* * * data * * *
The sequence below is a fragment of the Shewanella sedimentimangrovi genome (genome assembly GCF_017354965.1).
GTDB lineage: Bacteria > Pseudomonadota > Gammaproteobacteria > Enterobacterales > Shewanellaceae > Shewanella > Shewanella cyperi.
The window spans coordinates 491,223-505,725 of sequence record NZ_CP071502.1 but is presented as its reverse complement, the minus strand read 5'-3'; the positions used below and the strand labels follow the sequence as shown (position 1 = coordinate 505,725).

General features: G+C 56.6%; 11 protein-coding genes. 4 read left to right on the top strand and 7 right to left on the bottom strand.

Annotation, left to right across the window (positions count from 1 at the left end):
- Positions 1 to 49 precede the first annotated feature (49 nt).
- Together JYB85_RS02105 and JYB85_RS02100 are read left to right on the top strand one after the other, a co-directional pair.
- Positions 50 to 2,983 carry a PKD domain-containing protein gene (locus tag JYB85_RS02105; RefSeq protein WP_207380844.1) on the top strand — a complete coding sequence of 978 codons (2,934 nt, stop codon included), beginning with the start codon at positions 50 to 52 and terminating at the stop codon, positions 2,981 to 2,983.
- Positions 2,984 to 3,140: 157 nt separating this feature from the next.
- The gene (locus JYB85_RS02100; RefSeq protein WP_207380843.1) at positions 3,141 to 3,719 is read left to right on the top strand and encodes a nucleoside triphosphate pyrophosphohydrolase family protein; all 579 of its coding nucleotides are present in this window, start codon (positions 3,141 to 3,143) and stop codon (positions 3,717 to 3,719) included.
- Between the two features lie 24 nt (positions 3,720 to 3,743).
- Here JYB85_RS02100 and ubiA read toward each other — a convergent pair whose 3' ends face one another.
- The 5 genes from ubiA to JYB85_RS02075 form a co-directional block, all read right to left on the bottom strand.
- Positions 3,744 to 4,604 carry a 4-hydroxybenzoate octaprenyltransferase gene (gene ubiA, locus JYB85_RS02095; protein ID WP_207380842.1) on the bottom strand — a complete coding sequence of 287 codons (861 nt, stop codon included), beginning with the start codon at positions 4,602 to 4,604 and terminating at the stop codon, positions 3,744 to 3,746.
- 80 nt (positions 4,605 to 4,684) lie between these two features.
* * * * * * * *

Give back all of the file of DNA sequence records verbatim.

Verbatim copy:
The sequence below is a fragment of the Shewanella sedimentimangrovi genome (genome assembly GCF_017354965.1).
GTDB lineage: Bacteria > Pseudomonadota > Gammaproteobacteria > Enterobacterales > Shewanellaceae > Shewanella > Shewanella cyperi.
The window spans coordinates 491,223-505,725 of sequence record NZ_CP071502.1 but is presented as its reverse complement, the minus strand read 5'-3'; the positions used below and the strand labels follow the sequence as shown (position 1 = coordinate 505,725).

General features: G+C 56.6%; 11 protein-coding genes. 4 read left to right on the top strand and 7 right to left on the bottom strand.

Annotation, left to right across the window (positions count from 1 at the left end):
- Positions 1 to 49 precede the first annotated feature (49 nt).
- Together JYB85_RS02105 and JYB85_RS02100 are read left to right on the top strand one after the other, a co-directional pair.
- Positions 50 to 2,983 carry a PKD domain-containing protein gene (locus tag JYB85_RS02105; RefSeq protein WP_207380844.1) on the top strand — a complete coding sequence of 978 codons (2,934 nt, stop codon included), beginning with the start codon at positions 50 to 52 and terminating at the stop codon, positions 2,981 to 2,983.
- Positions 2,984 to 3,140: 157 nt separating this feature from the next.
- The gene (locus JYB85_RS02100; RefSeq protein WP_207380843.1) at positions 3,141 to 3,719 is read left to right on the top strand and encodes a nucleoside triphosphate pyrophosphohydrolase family protein; all 579 of its coding nucleotides are present in this window, start codon (positions 3,141 to 3,143) and stop codon (positions 3,717 to 3,719) included.
- Between the two features lie 24 nt (positions 3,720 to 3,743).
- Here JYB85_RS02100 and ubiA read toward each other — a convergent pair whose 3' ends face one another.
- The 5 genes from ubiA to JYB85_RS02075 form a co-directional block, all read right to left on the bottom strand.
- Positions 3,744 to 4,604 carry a 4-hydroxybenzoate octaprenyltransferase gene (gene ubiA, locus JYB85_RS02095; protein ID WP_207380842.1) on the bottom strand — a complete coding sequence of 287 codons (861 nt, stop codon included), beginning with the start codon at positions 4,602 to 4,604 and terminating at the stop codon, positions 3,744 to 3,746.
- 80 nt (positions 4,605 to 4,684) lie between these two features.